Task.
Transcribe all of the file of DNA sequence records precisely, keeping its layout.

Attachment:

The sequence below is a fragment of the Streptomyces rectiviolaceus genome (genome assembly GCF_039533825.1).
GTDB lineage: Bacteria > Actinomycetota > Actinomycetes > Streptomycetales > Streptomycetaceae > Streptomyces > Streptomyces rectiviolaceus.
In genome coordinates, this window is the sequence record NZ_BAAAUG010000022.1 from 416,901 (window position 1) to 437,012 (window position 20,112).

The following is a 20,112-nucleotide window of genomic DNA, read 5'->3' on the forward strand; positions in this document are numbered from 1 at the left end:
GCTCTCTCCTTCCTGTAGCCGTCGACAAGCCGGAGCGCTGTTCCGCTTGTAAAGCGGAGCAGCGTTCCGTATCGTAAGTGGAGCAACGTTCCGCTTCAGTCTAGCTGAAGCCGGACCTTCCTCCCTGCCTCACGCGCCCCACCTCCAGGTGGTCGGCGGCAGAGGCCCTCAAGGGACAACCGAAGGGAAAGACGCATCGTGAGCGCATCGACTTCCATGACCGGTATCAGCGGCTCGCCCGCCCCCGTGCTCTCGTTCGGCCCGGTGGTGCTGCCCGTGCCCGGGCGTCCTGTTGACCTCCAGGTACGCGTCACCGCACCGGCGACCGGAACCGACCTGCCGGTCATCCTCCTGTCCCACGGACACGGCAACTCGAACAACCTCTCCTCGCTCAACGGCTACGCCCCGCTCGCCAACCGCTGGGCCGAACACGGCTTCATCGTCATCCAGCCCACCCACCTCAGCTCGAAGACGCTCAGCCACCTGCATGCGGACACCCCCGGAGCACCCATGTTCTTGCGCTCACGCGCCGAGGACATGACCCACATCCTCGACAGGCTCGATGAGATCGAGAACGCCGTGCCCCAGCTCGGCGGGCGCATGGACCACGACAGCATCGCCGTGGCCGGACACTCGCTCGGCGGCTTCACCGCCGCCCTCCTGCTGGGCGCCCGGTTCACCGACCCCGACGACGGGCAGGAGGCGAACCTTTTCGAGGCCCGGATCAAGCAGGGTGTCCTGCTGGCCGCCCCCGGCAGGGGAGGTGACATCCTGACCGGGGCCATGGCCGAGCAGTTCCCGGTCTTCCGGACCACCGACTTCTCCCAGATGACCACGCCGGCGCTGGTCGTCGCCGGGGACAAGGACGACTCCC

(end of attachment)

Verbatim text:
The sequence below is a fragment of the Streptomyces rectiviolaceus genome (genome assembly GCF_039533825.1).
GTDB lineage: Bacteria > Actinomycetota > Actinomycetes > Streptomycetales > Streptomycetaceae > Streptomyces > Streptomyces rectiviolaceus.
In genome coordinates, this window is the sequence record NZ_BAAAUG010000022.1 from 416,901 (window position 1) to 437,012 (window position 20,112).

The following is a 20,112-nucleotide window of genomic DNA, read 5'->3' on the forward strand; positions in this document are numbered from 1 at the left end:
GCTCTCTCCTTCCTGTAGCCGTCGACAAGCCGGAGCGCTGTTCCGCTTGTAAAGCGGAGCAGCGTTCCGTATCGTAAGTGGAGCAACGTTCCGCTTCAGTCTAGCTGAAGCCGGACCTTCCTCCCTGCCTCACGCGCCCCACCTCCAGGTGGTCGGCGGCAGAGGCCCTCAAGGGACAACCGAAGGGAAAGACGCATCGTGAGCGCATCGACTTCCATGACCGGTATCAGCGGCTCGCCCGCCCCCGTGCTCTCGTTCGGCCCGGTGGTGCTGCCCGTGCCCGGGCGTCCTGTTGACCTCCAGGTACGCGTCACCGCACCGGCGACCGGAACCGACCTGCCGGTCATCCTCCTGTCCCACGGACACGGCAACTCGAACAACCTCTCCTCGCTCAACGGCTACGCCCCGCTCGCCAACCGCTGGGCCGAACACGGCTTCATCGTCATCCAGCCCACCCACCTCAGCTCGAAGACGCTCAGCCACCTGCATGCGGACACCCCCGGAGCACCCATGTTCTTGCGCTCACGCGCCGAGGACATGACCCACATCCTCGACAGGCTCGATGAGATCGAGAACGCCGTGCCCCAGCTCGGCGGGCGCATGGACCACGACAGCATCGCCGTGGCCGGACACTCGCTCGGCGGCTTCACCGCCGCCCTCCTGCTGGGCGCCCGGTTCACCGACCCCGACGACGGGCAGGAGGCGAACCTTTTCGAGGCCCGGATCAAGCAGGGTGTCCTGCTGGCCGCCCCCGGCAGGGGAGGTGACATCCTGACCGGGGCCATGGCCGAGCAGTTCCCGGTCTTCCGGACCACCGACTTCTCCCAGATGACCACGCCGGCGCTGGTCGTCGCCGGGGACAAGGACGACTCCC